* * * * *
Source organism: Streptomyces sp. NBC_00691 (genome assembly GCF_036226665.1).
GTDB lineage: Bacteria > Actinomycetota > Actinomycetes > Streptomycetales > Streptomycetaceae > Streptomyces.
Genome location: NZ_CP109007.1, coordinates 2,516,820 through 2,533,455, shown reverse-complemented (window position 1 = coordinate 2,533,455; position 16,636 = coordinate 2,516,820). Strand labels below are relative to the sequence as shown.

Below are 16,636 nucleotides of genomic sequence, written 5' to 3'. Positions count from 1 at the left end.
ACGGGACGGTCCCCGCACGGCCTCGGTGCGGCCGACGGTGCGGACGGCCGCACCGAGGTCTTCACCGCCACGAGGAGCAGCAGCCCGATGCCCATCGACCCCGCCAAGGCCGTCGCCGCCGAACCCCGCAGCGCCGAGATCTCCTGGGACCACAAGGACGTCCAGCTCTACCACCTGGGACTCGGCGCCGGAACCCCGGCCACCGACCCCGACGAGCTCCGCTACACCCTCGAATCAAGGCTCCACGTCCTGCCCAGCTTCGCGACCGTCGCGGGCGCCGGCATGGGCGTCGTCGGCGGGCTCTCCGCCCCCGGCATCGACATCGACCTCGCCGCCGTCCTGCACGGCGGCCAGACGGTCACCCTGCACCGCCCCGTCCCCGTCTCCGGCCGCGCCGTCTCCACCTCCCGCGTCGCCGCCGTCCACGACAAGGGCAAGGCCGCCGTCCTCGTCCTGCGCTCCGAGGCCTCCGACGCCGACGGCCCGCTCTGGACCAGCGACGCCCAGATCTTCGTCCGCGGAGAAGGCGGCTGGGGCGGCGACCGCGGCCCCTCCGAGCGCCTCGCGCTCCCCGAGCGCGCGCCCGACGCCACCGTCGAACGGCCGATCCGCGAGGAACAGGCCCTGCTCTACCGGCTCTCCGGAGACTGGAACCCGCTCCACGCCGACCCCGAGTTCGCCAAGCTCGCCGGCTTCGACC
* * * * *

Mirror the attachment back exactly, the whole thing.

Source organism: Streptomyces sp. NBC_00691 (genome assembly GCF_036226665.1).
GTDB lineage: Bacteria > Actinomycetota > Actinomycetes > Streptomycetales > Streptomycetaceae > Streptomyces.
Genome location: NZ_CP109007.1, coordinates 2,516,820 through 2,533,455, shown reverse-complemented (window position 1 = coordinate 2,533,455; position 16,636 = coordinate 2,516,820). Strand labels below are relative to the sequence as shown.

Below are 16,636 nucleotides of genomic sequence, written 5' to 3'. Positions count from 1 at the left end.
ACGGGACGGTCCCCGCACGGCCTCGGTGCGGCCGACGGTGCGGACGGCCGCACCGAGGTCTTCACCGCCACGAGGAGCAGCAGCCCGATGCCCATCGACCCCGCCAAGGCCGTCGCCGCCGAACCCCGCAGCGCCGAGATCTCCTGGGACCACAAGGACGTCCAGCTCTACCACCTGGGACTCGGCGCCGGAACCCCGGCCACCGACCCCGACGAGCTCCGCTACACCCTCGAATCAAGGCTCCACGTCCTGCCCAGCTTCGCGACCGTCGCGGGCGCCGGCATGGGCGTCGTCGGCGGGCTCTCCGCCCCCGGCATCGACATCGACCTCGCCGCCGTCCTGCACGGCGGCCAGACGGTCACCCTGCACCGCCCCGTCCCCGTCTCCGGCCGCGCCGTCTCCACCTCCCGCGTCGCCGCCGTCCACGACAAGGGCAAGGCCGCCGTCCTCGTCCTGCGCTCCGAGGCCTCCGACGCCGACGGCCCGCTCTGGACCAGCGACGCCCAGATCTTCGTCCGCGGAGAAGGCGGCTGGGGCGGCGACCGCGGCCCCTCCGAGCGCCTCGCGCTCCCCGAGCGCGCGCCCGACGCCACCGTCGAACGGCCGATCCGCGAGGAACAGGCCCTGCTCTACCGGCTCTCCGGAGACTGGAACCCGCTCCACGCCGACCCCGAGTTCGCCAAGCTCGCCGGCTTCGACC